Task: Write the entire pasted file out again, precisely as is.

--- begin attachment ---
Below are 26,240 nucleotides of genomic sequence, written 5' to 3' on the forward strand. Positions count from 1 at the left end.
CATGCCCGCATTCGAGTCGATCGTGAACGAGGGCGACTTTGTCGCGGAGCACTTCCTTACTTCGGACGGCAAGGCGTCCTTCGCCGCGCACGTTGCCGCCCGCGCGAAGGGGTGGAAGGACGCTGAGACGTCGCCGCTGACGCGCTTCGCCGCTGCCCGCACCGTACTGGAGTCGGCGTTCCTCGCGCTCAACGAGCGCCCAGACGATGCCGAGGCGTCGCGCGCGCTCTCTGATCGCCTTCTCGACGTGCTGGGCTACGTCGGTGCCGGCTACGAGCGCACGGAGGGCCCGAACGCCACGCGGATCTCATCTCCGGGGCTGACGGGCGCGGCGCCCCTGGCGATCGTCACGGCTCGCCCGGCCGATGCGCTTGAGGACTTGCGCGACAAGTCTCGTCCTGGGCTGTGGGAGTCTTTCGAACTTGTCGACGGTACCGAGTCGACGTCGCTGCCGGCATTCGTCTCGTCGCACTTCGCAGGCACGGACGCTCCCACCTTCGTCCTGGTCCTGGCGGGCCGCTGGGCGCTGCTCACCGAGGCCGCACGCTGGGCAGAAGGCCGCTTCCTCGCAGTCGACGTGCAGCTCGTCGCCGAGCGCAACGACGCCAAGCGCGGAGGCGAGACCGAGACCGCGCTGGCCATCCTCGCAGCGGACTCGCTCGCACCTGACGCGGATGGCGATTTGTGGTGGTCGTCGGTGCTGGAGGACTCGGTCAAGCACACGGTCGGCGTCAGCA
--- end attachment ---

Below are 26,240 nucleotides of genomic sequence, written 5' to 3' on the forward strand. Positions count from 1 at the left end.
CATGCCCGCATTCGAGTCGATCGTGAACGAGGGCGACTTTGTCGCGGAGCACTTCCTTACTTCGGACGGCAAGGCGTCCTTCGCCGCGCACGTTGCCGCCCGCGCGAAGGGGTGGAAGGACGCTGAGACGTCGCCGCTGACGCGCTTCGCCGCTGCCCGCACCGTACTGGAGTCGGCGTTCCTCGCGCTCAACGAGCGCCCAGACGATGCCGAGGCGTCGCGCGCGCTCTCTGATCGCCTTCTCGACGTGCTGGGCTACGTCGGTGCCGGCTACGAGCGCACGGAGGGCCCGAACGCCACGCGGATCTCATCTCCGGGGCTGACGGGCGCGGCGCCCCTGGCGATCGTCACGGCTCGCCCGGCCGATGCGCTTGAGGACTTGCGCGACAAGTCTCGTCCTGGGCTGTGGGAGTCTTTCGAACTTGTCGACGGTACCGAGTCGACGTCGCTGCCGGCATTCGTCTCGTCGCACTTCGCAGGCACGGACGCTCCCACCTTCGTCCTGGTCCTGGCGGGCCGCTGGGCGCTGCTCACCGAGGCCGCACGCTGGGCAGAAGGCCGCTTCCTCGCAGTCGACGTGCAGCTCGTCGCCGAGCGCAACGACGCCAAGCGCGGAGGCGAGACCGAGACCGCGCTGGCCATCCTCGCAGCGGACTCGCTCGCACCTGACGCGGATGGCGATTTGTGGTGGTCGTCGGTGCTGGAGGACTCGGTCAAGCACACGGTCGGCGTCAGCA